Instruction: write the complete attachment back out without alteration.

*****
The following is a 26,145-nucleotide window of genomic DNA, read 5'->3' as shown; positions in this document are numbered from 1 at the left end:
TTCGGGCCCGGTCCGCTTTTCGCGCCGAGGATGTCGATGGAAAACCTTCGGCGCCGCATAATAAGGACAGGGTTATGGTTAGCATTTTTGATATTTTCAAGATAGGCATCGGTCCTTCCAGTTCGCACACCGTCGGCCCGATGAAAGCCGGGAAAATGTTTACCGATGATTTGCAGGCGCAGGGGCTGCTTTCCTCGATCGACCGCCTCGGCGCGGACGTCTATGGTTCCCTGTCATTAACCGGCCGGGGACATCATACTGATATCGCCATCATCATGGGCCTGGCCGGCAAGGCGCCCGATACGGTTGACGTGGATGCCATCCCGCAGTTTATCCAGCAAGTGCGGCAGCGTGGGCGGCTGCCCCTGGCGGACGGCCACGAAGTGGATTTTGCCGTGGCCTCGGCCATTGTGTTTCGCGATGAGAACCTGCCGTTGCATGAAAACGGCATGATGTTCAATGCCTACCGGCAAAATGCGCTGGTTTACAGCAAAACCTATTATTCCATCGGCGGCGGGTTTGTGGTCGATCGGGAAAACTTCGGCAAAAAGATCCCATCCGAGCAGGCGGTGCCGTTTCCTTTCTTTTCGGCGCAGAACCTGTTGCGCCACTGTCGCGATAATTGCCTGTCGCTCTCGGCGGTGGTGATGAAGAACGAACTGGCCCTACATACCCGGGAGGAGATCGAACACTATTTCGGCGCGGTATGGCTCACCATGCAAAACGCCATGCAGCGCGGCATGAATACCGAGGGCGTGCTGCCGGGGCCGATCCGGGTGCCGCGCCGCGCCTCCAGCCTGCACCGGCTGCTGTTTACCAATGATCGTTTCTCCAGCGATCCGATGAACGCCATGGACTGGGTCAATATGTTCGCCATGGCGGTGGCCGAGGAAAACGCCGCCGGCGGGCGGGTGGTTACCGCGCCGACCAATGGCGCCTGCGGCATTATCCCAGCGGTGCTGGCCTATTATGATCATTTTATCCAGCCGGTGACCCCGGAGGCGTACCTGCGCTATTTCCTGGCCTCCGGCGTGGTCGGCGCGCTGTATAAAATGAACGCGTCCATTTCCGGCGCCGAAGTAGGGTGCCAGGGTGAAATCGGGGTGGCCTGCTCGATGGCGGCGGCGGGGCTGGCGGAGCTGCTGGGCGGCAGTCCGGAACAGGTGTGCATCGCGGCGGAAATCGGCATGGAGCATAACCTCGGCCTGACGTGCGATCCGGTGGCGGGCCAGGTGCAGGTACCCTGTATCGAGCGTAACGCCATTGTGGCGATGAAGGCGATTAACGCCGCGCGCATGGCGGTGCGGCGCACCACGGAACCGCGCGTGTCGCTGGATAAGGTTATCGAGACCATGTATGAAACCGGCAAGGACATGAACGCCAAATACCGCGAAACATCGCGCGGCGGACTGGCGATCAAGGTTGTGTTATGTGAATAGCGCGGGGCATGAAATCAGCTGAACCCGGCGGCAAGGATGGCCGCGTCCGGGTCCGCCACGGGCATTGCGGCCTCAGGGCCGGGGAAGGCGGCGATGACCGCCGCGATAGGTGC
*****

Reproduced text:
The following is a 26,145-nucleotide window of genomic DNA, read 5'->3' as shown; positions in this document are numbered from 1 at the left end:
TTCGGGCCCGGTCCGCTTTTCGCGCCGAGGATGTCGATGGAAAACCTTCGGCGCCGCATAATAAGGACAGGGTTATGGTTAGCATTTTTGATATTTTCAAGATAGGCATCGGTCCTTCCAGTTCGCACACCGTCGGCCCGATGAAAGCCGGGAAAATGTTTACCGATGATTTGCAGGCGCAGGGGCTGCTTTCCTCGATCGACCGCCTCGGCGCGGACGTCTATGGTTCCCTGTCATTAACCGGCCGGGGACATCATACTGATATCGCCATCATCATGGGCCTGGCCGGCAAGGCGCCCGATACGGTTGACGTGGATGCCATCCCGCAGTTTATCCAGCAAGTGCGGCAGCGTGGGCGGCTGCCCCTGGCGGACGGCCACGAAGTGGATTTTGCCGTGGCCTCGGCCATTGTGTTTCGCGATGAGAACCTGCCGTTGCATGAAAACGGCATGATGTTCAATGCCTACCGGCAAAATGCGCTGGTTTACAGCAAAACCTATTATTCCATCGGCGGCGGGTTTGTGGTCGATCGGGAAAACTTCGGCAAAAAGATCCCATCCGAGCAGGCGGTGCCGTTTCCTTTCTTTTCGGCGCAGAACCTGTTGCGCCACTGTCGCGATAATTGCCTGTCGCTCTCGGCGGTGGTGATGAAGAACGAACTGGCCCTACATACCCGGGAGGAGATCGAACACTATTTCGGCGCGGTATGGCTCACCATGCAAAACGCCATGCAGCGCGGCATGAATACCGAGGGCGTGCTGCCGGGGCCGATCCGGGTGCCGCGCCGCGCCTCCAGCCTGCACCGGCTGCTGTTTACCAATGATCGTTTCTCCAGCGATCCGATGAACGCCATGGACTGGGTCAATATGTTCGCCATGGCGGTGGCCGAGGAAAACGCCGCCGGCGGGCGGGTGGTTACCGCGCCGACCAATGGCGCCTGCGGCATTATCCCAGCGGTGCTGGCCTATTATGATCATTTTATCCAGCCGGTGACCCCGGAGGCGTACCTGCGCTATTTCCTGGCCTCCGGCGTGGTCGGCGCGCTGTATAAAATGAACGCGTCCATTTCCGGCGCCGAAGTAGGGTGCCAGGGTGAAATCGGGGTGGCCTGCTCGATGGCGGCGGCGGGGCTGGCGGAGCTGCTGGGCGGCAGTCCGGAACAGGTGTGCATCGCGGCGGAAATCGGCATGGAGCATAACCTCGGCCTGACGTGCGATCCGGTGGCGGGCCAGGTGCAGGTACCCTGTATCGAGCGTAACGCCATTGTGGCGATGAAGGCGATTAACGCCGCGCGCATGGCGGTGCGGCGCACCACGGAACCGCGCGTGTCGCTGGATAAGGTTATCGAGACCATGTATGAAACCGGCAAGGACATGAACGCCAAATACCGCGAAACATCGCGCGGCGGACTGGCGATCAAGGTTGTGTTATGTGAATAGCGCGGGGCATGAAATCAGCTGAACCCGGCGGCAAGGATGGCCGCGTCCGGGTCCGCCACGGGCATTGCGGCCTCAGGGCCGGGGAAGGCGGCGATGACCGCCGCGATAGGTGC